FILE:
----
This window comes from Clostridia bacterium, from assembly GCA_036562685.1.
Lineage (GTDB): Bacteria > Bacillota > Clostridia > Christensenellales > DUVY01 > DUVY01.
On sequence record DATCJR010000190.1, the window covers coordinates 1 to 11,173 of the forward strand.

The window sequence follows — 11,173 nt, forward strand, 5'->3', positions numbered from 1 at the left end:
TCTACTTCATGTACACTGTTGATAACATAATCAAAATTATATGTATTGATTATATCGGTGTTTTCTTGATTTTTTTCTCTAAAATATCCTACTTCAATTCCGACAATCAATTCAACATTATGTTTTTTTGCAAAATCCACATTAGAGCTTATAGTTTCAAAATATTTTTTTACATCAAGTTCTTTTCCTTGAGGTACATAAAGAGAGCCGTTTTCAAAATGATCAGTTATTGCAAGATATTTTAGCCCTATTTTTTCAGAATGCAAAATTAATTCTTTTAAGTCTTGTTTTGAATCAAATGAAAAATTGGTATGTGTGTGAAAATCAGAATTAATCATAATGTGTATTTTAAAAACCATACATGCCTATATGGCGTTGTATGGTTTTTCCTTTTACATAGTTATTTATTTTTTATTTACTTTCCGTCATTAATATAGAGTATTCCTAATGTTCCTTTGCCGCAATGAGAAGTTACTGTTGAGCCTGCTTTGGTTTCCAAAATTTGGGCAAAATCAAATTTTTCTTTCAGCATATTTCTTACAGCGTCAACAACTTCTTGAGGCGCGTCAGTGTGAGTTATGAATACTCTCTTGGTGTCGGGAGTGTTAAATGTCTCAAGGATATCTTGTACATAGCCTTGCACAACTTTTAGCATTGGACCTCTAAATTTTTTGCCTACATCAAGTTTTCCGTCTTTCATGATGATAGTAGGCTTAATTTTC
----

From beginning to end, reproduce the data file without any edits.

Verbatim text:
This window comes from Clostridia bacterium, from assembly GCA_036562685.1.
Lineage (GTDB): Bacteria > Bacillota > Clostridia > Christensenellales > DUVY01 > DUVY01.
On sequence record DATCJR010000190.1, the window covers coordinates 1 to 11,173 of the forward strand.

The window sequence follows — 11,173 nt, forward strand, 5'->3', positions numbered from 1 at the left end:
TCTACTTCATGTACACTGTTGATAACATAATCAAAATTATATGTATTGATTATATCGGTGTTTTCTTGATTTTTTTCTCTAAAATATCCTACTTCAATTCCGACAATCAATTCAACATTATGTTTTTTTGCAAAATCCACATTAGAGCTTATAGTTTCAAAATATTTTTTTACATCAAGTTCTTTTCCTTGAGGTACATAAAGAGAGCCGTTTTCAAAATGATCAGTTATTGCAAGATATTTTAGCCCTATTTTTTCAGAATGCAAAATTAATTCTTTTAAGTCTTGTTTTGAATCAAATGAAAAATTGGTATGTGTGTGAAAATCAGAATTAATCATAATGTGTATTTTAAAAACCATACATGCCTATATGGCGTTGTATGGTTTTTCCTTTTACATAGTTATTTATTTTTTATTTACTTTCCGTCATTAATATAGAGTATTCCTAATGTTCCTTTGCCGCAATGAGAAGTTACTGTTGAGCCTGCTTTGGTTTCCAAAATTTGGGCAAAATCAAATTTTTCTTTCAGCATATTTCTTACAGCGTCAACAACTTCTTGAGGCGCGTCAGTGTGAGTTATGAATACTCTCTTGGTGTCGGGAGTGTTAAATGTCTCAAGGATATCTTGTACATAGCCTTGCACAACTTTTAGCATTGGACCTCTAAATTTTTTGCCTACATCAAGTTTTCCGTCTTTCATGATGATAGTAGGCTTAATTTTC